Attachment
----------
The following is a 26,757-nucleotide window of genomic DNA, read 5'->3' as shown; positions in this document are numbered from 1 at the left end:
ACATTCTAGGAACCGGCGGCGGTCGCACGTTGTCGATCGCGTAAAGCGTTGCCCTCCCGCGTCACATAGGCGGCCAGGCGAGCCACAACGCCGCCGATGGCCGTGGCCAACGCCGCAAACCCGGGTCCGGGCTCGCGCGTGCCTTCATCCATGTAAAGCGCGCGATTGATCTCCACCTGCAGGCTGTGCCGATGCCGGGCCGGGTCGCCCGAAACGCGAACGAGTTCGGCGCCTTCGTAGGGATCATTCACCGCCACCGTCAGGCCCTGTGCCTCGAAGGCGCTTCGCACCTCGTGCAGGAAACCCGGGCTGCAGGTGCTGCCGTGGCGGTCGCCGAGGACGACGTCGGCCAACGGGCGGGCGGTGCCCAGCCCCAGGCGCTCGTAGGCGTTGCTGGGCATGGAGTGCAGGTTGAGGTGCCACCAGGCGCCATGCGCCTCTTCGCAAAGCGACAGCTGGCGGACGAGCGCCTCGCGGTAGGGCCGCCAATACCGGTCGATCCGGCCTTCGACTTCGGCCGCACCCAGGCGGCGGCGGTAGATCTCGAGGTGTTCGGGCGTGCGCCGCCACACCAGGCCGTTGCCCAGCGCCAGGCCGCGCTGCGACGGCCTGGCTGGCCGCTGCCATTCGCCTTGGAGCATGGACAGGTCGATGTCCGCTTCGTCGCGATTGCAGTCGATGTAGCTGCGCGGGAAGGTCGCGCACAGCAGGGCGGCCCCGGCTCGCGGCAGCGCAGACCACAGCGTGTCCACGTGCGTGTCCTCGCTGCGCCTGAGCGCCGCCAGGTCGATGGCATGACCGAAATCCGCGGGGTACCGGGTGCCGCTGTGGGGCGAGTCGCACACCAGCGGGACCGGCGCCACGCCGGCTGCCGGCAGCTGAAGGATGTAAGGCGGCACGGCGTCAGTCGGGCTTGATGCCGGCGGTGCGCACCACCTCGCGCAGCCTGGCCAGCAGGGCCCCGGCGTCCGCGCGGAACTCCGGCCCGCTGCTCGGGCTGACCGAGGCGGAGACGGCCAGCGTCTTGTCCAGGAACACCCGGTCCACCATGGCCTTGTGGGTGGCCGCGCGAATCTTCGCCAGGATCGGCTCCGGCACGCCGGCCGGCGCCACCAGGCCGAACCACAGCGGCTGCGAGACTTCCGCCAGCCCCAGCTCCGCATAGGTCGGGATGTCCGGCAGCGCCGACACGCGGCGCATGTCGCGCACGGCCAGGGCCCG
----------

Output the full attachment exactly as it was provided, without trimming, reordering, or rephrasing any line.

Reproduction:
The following is a 26,757-nucleotide window of genomic DNA, read 5'->3' as shown; positions in this document are numbered from 1 at the left end:
ACATTCTAGGAACCGGCGGCGGTCGCACGTTGTCGATCGCGTAAAGCGTTGCCCTCCCGCGTCACATAGGCGGCCAGGCGAGCCACAACGCCGCCGATGGCCGTGGCCAACGCCGCAAACCCGGGTCCGGGCTCGCGCGTGCCTTCATCCATGTAAAGCGCGCGATTGATCTCCACCTGCAGGCTGTGCCGATGCCGGGCCGGGTCGCCCGAAACGCGAACGAGTTCGGCGCCTTCGTAGGGATCATTCACCGCCACCGTCAGGCCCTGTGCCTCGAAGGCGCTTCGCACCTCGTGCAGGAAACCCGGGCTGCAGGTGCTGCCGTGGCGGTCGCCGAGGACGACGTCGGCCAACGGGCGGGCGGTGCCCAGCCCCAGGCGCTCGTAGGCGTTGCTGGGCATGGAGTGCAGGTTGAGGTGCCACCAGGCGCCATGCGCCTCTTCGCAAAGCGACAGCTGGCGGACGAGCGCCTCGCGGTAGGGCCGCCAATACCGGTCGATCCGGCCTTCGACTTCGGCCGCACCCAGGCGGCGGCGGTAGATCTCGAGGTGTTCGGGCGTGCGCCGCCACACCAGGCCGTTGCCCAGCGCCAGGCCGCGCTGCGACGGCCTGGCTGGCCGCTGCCATTCGCCTTGGAGCATGGACAGGTCGATGTCCGCTTCGTCGCGATTGCAGTCGATGTAGCTGCGCGGGAAGGTCGCGCACAGCAGGGCGGCCCCGGCTCGCGGCAGCGCAGACCACAGCGTGTCCACGTGCGTGTCCTCGCTGCGCCTGAGCGCCGCCAGGTCGATGGCATGACCGAAATCCGCGGGGTACCGGGTGCCGCTGTGGGGCGAGTCGCACACCAGCGGGACCGGCGCCACGCCGGCTGCCGGCAGCTGAAGGATGTAAGGCGGCACGGCGTCAGTCGGGCTTGATGCCGGCGGTGCGCACCACCTCGCGCAGCCTGGCCAGCAGGGCCCCGGCGTCCGCGCGGAACTCCGGCCCGCTGCTCGGGCTGACCGAGGCGGAGACGGCCAGCGTCTTGTCCAGGAACACCCGGTCCACCATGGCCTTGTGGGTGGCCGCGCGAATCTTCGCCAGGATCGGCTCCGGCACGCCGGCCGGCGCCACCAGGCCGAACCACAGCGGCTGCGAGACTTCCGCCAGCCCCAGCTCCGCATAGGTCGGGATGTCCGGCAGCGCCGACACGCGGCGCATGTCGCGCACGGCCAGGGCCCG